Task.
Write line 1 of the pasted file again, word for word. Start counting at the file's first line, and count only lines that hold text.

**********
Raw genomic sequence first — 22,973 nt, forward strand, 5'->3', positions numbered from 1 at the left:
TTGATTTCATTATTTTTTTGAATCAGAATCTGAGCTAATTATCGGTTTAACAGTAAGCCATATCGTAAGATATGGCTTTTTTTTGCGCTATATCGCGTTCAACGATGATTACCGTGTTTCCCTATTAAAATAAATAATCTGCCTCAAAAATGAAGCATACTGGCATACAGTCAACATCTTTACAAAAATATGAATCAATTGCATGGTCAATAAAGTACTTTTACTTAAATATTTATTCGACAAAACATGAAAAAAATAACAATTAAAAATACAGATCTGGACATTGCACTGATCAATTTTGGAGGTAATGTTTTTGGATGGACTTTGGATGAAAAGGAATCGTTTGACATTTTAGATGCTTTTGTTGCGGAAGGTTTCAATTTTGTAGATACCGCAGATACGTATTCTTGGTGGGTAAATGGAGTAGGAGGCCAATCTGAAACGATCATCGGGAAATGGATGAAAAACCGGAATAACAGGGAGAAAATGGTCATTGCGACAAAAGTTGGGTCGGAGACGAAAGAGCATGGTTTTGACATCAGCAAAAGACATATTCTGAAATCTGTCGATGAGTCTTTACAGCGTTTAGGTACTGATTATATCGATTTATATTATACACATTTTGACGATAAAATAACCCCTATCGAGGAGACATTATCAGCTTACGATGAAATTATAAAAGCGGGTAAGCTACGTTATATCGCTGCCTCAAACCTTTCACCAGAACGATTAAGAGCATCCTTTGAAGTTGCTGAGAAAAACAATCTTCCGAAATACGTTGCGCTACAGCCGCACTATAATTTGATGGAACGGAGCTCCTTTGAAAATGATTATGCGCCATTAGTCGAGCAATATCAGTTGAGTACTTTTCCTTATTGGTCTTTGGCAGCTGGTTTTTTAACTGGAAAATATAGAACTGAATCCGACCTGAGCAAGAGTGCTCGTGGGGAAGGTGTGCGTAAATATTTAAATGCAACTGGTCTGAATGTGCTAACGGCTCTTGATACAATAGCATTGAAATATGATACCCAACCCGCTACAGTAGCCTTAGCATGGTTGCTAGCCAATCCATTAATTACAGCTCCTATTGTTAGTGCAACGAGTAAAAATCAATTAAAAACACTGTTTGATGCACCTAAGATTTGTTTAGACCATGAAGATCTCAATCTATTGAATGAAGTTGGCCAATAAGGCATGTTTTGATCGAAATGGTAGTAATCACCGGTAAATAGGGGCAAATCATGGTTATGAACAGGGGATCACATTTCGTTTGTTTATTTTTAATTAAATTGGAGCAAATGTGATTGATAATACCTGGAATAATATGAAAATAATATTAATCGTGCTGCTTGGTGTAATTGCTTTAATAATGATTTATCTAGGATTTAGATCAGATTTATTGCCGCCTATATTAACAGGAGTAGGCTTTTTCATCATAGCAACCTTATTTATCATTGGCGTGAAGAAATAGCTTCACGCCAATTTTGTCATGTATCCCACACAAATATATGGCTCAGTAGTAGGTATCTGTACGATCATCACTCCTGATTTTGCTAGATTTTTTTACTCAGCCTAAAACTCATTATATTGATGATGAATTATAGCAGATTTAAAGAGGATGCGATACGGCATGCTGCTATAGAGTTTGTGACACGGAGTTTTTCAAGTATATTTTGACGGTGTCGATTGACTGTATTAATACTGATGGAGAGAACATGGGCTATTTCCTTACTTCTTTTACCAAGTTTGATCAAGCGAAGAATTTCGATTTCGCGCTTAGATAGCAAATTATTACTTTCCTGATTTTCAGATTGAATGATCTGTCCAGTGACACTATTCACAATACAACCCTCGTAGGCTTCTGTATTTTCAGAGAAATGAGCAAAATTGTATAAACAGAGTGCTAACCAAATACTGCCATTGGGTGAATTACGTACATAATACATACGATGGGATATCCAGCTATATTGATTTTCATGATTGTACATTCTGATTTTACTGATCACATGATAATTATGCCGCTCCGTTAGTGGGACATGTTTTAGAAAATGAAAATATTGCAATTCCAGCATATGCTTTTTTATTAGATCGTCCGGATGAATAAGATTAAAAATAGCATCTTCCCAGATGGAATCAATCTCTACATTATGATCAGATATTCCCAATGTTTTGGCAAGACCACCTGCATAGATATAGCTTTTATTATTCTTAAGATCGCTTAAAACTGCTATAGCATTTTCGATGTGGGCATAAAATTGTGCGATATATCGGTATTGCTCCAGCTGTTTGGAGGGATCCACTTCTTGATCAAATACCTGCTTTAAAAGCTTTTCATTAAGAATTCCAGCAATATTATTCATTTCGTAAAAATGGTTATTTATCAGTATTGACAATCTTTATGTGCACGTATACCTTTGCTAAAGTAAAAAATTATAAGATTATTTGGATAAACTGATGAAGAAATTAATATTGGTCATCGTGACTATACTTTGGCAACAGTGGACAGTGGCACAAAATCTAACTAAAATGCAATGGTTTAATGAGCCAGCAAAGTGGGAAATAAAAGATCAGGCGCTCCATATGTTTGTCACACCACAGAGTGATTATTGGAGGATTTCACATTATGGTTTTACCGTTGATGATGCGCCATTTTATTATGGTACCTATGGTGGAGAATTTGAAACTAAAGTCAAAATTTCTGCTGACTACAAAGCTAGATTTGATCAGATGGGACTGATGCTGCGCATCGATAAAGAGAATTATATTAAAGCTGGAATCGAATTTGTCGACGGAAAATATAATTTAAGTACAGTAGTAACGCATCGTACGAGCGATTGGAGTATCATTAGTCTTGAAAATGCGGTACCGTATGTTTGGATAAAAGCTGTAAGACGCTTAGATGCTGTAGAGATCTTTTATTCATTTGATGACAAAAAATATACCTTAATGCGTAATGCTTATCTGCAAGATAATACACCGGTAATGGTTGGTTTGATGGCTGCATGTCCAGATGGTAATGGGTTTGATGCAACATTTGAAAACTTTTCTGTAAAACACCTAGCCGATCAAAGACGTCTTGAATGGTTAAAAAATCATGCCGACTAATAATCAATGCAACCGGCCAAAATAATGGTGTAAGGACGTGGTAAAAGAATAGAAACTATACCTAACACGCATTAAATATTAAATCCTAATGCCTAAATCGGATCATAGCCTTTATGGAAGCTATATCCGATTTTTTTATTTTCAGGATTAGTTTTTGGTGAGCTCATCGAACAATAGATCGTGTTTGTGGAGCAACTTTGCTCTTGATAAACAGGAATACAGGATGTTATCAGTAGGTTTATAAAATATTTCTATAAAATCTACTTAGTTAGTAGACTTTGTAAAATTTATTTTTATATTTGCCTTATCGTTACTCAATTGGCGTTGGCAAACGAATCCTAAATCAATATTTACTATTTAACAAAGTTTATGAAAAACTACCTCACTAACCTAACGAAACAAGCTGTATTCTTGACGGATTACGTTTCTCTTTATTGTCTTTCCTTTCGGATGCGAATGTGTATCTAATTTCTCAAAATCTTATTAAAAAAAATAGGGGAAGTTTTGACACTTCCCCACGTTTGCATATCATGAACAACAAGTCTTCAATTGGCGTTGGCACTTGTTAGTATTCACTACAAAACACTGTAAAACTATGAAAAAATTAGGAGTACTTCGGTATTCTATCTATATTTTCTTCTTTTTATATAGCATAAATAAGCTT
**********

Raw genomic sequence first — 22,973 nt, forward strand, 5'->3', positions numbered from 1 at the left: